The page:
Institutions value Scott Tech stake

Scott Technology has hailed the strong investment interest from institutions willing to take a stake in its South Island-based manufacturing assets.

The institutions have come on board as some individuals sold down stakes during Scott's $9.5 million capital raising which allowed larger stakes to be bought as parcels.

The Dunedin-based company, which builds automated and robotic systems for leading appliance manufacturers, has been looking to diversify its earnings streams and develop new products – including a process to be used within the dairy industry.

Chief executive Chris Hopkins said that at present, he could not talk further on the dairy industry innovation, which had been tested.

Meanwhile, Scott welcomed the addition of new shareholders, both institutional and individuals, as a rights issue that allowed rights trading and subsequent share transfers.

As a result, Inchinnam has ceased to be a substantial shareholder in Scott Technology, reducing its shareholding to 500,000 shares.

Inchinnam is 100 per cent owned by Ian Devereux, the former owner of Scott Technology's Rocklabs subsidiary. The Rocklabs business was acquired by Scott Technology in April 2008.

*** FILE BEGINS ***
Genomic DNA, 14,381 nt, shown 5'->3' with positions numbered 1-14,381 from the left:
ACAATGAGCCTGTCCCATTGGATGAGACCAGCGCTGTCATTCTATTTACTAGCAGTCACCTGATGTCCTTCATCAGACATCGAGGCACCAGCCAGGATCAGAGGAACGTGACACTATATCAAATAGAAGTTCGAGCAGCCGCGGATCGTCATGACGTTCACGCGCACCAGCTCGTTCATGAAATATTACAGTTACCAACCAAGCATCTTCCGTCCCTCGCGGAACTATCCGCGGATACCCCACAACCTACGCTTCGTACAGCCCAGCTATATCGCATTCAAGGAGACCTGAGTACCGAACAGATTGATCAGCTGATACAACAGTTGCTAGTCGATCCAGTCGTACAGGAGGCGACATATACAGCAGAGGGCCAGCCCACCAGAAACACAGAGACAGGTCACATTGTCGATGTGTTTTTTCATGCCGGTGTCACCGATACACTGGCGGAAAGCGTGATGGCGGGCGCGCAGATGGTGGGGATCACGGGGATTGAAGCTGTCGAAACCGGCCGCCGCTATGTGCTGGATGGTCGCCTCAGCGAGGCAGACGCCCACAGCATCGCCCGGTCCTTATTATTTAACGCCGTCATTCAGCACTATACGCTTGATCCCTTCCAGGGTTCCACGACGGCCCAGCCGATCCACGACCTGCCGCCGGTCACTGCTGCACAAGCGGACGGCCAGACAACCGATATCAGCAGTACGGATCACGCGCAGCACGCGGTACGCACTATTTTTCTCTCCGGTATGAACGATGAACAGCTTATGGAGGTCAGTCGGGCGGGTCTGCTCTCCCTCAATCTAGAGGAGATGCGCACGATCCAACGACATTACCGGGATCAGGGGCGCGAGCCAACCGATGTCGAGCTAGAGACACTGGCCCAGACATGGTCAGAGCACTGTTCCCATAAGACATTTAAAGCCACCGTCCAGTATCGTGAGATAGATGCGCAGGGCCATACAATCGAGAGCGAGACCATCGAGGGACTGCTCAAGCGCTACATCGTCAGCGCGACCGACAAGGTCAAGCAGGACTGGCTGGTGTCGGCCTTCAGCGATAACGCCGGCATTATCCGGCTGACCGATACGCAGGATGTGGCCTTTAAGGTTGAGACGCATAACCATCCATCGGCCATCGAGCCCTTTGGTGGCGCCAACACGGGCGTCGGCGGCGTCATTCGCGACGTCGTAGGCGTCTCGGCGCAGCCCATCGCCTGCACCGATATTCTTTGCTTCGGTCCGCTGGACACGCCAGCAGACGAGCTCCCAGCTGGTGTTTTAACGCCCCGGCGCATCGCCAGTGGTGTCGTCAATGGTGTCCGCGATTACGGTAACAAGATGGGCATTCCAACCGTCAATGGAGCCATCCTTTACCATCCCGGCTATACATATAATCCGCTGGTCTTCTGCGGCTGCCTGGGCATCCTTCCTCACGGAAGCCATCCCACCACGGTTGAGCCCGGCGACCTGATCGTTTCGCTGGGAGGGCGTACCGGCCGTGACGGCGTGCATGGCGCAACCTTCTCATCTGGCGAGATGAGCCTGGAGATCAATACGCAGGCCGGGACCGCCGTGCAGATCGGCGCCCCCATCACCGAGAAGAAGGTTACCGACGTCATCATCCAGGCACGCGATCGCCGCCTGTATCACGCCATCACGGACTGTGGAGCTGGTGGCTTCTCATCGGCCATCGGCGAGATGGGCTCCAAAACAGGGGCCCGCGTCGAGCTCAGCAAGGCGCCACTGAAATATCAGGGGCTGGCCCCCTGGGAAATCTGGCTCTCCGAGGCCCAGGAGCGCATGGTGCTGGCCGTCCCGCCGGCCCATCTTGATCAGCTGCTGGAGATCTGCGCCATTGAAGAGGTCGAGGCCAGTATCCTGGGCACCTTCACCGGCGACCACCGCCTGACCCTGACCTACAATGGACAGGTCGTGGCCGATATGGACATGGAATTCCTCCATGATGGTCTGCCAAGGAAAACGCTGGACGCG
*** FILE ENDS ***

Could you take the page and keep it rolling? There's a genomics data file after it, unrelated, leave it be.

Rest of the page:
Devereux remained a consultant to Rocklabs, and intended to hold the Scott Technology shares for an indefinite period.

Hopkins said representation now included Tower Investments (7.11 per cent); Oakwood Securities, representing a group of shareholders including former chairman Graeme Marsh, (13.54 per cent), and the ACC.

"Over the last 10 years, we've had very little institutional support ... just dabbles really, so now we've got substantial institutional support, which is great.

"I believe there is also a couple of fund managers also bought in ... we're [also] led to believe there's an investor in Switzerland that's taken a reasonable shareholding."

Scott shares last traded at $1.38 within a 12-month range of $1.06 to $1.54.

Grant Williamson, of brokerage Hamilton Hindin Greene, said the company's diversification after acquisitions would likely give it a less volatile earnings stream.

"Prospects look pretty encouraging for them ... in the past they have been very reliant on the manufacture of their appliance lines, and that has meant they've had very volatile earnings – there's been one good year and then a very bad year."

The conservative company was now better positioned.

Hopkins said that despite the turmoil on world markets, the company was seeing reasonably strong demand for all products. Most of the meat-processing lines were sold within New Zealand and Australia, so were not affected by the high New Zealand dollar versus the greenback. It was also seeing growth in the industrial automation sector.